Promoting Physical Activity in Elementary-School Research Paper

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In other words, sports participation may actually discourage some children from being physically active.

Another current intervention is to reduce the amount of time that a child spends in front of a screen of some sort. Screens, whether computer screens, video game screens, or television screens all encourage children to be passive recipients of entertainment, rather than active players in a game of some sort. What is fascinating is that merely aiming to reduce screen time seems to be sufficient to help increase child health. The Stanford Student Media Awareness to Reduce Television (SMART) classroom program aimed at reducing children's screen time, but did not promote a substitute physical activity for that reduced screen time (Robinson, 1999). Simply reducing screen time was linked to reduced BMI, reduced body fat, and reduced waist circumference (Robinson, 1999). Presumably, this positive impact of reduced screen time comes as the result of two factors. First, screen time is often linked to mindless eating, which increases calorie consumption. Second, kids who are not in front of a screen are going to be more likely to engage in some physical activity, even if not specifically directed to substitute physical activity for the screen-watching activity.

Proposed interventions

One proposed intervention is active transport to and from school. Depending on how far from school a student lives, a child could get several minutes of activity if using a physical means of self-transport to and from school. However, this easy, inexpensive option is largely ignored. At this point in time:

Little is known about the contribution of active transport to school to overall physical activity. Trips to school by walking and biking have decreased in recent years, and most studies of walking to school have been based on parent reports. A recent study used direct observation to determine the prevalence of walking and biking to school at 8 urban and suburban schools in 1 city. The vast majority of students rode a school bus or were driven to school; only 5% walked or rode a bike to school. A small number of interventions have been designed to increase the prevalence of walking to school (Pate et al., 2011).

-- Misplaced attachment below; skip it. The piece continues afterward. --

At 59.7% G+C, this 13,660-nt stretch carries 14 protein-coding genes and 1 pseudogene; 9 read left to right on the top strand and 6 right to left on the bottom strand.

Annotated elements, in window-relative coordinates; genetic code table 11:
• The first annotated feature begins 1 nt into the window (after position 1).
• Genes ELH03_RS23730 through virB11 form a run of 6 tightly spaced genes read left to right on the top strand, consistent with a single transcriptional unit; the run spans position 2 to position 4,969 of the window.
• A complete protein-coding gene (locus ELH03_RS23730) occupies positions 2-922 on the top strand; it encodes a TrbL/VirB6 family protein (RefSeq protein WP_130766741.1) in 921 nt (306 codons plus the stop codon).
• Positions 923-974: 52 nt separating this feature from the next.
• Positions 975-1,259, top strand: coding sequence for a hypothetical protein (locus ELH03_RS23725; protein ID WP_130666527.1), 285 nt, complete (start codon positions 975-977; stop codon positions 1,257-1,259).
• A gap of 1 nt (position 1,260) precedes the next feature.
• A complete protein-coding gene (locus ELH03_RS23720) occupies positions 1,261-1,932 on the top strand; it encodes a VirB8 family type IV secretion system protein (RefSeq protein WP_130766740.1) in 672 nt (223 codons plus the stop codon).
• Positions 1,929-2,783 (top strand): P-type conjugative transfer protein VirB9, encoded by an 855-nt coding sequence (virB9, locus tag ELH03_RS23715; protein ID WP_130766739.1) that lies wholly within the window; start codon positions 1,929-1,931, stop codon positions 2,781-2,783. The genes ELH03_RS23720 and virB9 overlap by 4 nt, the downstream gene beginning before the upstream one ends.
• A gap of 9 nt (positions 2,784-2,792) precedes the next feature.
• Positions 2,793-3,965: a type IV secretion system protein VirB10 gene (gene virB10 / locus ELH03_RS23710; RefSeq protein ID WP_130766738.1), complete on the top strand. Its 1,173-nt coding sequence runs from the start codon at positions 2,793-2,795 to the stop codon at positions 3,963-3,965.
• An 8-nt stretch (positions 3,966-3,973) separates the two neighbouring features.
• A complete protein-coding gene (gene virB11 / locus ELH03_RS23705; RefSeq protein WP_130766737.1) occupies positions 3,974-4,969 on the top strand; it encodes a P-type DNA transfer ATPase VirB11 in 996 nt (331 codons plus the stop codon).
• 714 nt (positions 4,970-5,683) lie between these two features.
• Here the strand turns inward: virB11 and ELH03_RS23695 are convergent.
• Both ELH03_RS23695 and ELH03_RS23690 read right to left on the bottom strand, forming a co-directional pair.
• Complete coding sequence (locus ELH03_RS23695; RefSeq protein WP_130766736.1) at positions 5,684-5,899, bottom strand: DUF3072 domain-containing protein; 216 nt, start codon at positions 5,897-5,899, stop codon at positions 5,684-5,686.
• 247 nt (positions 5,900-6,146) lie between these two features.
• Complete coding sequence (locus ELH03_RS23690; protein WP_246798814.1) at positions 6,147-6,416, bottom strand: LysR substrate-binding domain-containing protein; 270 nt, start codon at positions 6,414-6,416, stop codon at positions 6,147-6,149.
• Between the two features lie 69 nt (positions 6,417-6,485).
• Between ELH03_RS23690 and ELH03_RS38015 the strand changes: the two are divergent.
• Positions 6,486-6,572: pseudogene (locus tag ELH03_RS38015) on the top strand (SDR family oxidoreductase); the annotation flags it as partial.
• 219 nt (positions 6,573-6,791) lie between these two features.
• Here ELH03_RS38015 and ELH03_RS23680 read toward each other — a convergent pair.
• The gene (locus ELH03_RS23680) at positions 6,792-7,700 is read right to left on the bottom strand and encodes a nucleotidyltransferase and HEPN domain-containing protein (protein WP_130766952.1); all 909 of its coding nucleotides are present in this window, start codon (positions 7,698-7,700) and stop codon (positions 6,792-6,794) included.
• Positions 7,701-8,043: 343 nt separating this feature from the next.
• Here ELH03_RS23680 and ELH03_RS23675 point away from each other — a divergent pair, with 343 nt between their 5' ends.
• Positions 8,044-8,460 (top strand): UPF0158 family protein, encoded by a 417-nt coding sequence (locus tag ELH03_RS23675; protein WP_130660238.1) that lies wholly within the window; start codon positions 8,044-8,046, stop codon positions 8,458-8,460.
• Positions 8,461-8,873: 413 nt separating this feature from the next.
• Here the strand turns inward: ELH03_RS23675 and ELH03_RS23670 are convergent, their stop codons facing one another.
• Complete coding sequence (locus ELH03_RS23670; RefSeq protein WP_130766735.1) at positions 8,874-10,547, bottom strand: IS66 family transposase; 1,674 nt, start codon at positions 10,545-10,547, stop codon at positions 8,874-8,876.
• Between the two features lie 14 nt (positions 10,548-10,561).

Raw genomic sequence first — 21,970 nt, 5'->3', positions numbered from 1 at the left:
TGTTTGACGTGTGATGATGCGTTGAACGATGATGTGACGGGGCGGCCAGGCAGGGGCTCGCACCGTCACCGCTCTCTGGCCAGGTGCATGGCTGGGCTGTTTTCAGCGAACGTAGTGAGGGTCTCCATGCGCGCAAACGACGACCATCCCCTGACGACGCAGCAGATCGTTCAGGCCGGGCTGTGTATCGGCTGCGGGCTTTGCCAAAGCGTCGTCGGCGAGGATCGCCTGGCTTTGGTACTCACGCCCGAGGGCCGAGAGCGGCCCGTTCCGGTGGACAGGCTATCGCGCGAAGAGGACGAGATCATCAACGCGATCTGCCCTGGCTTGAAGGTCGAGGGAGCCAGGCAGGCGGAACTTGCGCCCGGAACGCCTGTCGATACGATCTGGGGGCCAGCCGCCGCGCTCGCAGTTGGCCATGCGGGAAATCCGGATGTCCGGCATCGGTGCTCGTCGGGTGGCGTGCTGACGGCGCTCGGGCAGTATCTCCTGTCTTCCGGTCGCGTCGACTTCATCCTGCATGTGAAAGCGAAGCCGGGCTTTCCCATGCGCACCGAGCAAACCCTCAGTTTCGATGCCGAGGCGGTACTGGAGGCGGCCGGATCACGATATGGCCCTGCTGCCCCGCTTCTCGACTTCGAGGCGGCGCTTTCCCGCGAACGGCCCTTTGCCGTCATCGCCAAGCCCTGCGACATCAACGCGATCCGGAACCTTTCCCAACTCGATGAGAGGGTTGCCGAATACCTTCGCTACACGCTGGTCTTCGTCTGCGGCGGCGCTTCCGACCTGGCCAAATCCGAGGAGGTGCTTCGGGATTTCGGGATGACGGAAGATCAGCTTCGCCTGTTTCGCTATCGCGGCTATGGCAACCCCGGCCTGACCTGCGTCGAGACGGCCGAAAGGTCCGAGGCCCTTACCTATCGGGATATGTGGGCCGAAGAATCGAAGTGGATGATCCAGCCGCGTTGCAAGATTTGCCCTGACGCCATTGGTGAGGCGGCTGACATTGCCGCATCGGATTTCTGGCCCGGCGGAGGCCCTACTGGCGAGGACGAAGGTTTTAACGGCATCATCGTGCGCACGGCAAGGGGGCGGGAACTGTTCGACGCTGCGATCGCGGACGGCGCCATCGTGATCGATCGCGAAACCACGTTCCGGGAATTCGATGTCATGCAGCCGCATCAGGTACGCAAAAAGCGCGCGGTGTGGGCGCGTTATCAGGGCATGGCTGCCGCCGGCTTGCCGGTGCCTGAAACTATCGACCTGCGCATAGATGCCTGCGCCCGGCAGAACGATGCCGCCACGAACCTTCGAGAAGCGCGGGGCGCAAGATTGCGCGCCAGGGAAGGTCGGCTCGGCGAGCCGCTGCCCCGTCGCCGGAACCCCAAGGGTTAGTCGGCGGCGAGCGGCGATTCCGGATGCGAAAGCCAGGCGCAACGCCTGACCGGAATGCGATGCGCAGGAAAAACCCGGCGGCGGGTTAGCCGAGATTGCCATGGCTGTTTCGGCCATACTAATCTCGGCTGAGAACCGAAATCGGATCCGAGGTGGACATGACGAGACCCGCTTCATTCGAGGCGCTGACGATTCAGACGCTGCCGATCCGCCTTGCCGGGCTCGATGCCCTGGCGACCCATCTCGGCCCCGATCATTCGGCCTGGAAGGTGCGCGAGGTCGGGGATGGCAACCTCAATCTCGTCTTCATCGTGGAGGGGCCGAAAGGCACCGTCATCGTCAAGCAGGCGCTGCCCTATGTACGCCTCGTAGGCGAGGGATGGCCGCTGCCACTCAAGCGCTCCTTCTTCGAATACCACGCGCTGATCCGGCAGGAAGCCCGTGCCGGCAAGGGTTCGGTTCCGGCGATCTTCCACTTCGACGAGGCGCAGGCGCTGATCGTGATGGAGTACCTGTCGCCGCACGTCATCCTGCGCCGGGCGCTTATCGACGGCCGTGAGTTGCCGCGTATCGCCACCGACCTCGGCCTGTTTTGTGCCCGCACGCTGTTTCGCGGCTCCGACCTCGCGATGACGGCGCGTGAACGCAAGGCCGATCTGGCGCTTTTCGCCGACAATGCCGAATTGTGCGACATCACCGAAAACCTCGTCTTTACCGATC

These studies have not always demonstrated a strong impact on childhood obesity rates, but the fact is that a child who is moving is a child who is moving. It seems beyond unlikely that a child who begins to take an active means of transport to and from school is going to face negative health consequences from that choice.

This intervention would propose that all parents begin to be involved in active transport to the child's school. The goal would be that three days out of the week, the child would take an active means of transport both to and from school. Some parents are unable to do so because the child must be at before-school or after school care, but, in those scenarios, the parent can make active transport part of the student's transportation to day-care. Even children who live an unreasonable distance from school could be involved in active transport. A parent who needs to drive a child to school could stop, park, and walk with the child or allow the child to bike ride the last 1/2-mile to the school. Likewise, some children may need to take a bus to get to school. Parents could accompany their children to a distant bus stop, so that the entire trip was not passive. There is no reason that parents could not increase the activity in their children's commutes to and from school.

The benefit of this proposed intervention is that it would have the parents actively involved in the children's active transport to and from school. The intervention is not to have children walk or bike ride to school without adult supervision, a scenario that is simply impermissibly dangerous in many parts of the country. Instead, the intervention is to have parents walk their children to school. The most positive aspect of this interaction is that, by showing the parent participating in regular physical activity with the child, the child learns that physical activity is an appropriate part of the day. The parent can take that opportunity to talk about the school day with the child, review facts for tests or quizzes that will be given that day, discuss hopes and fears for the day, and otherwise engage in bonding with the child. Using the shared exercising time as a way of increasing parental bonding and parent-child communication will reinforce the notion that exercise is a positive, not only physically, but also emotionally.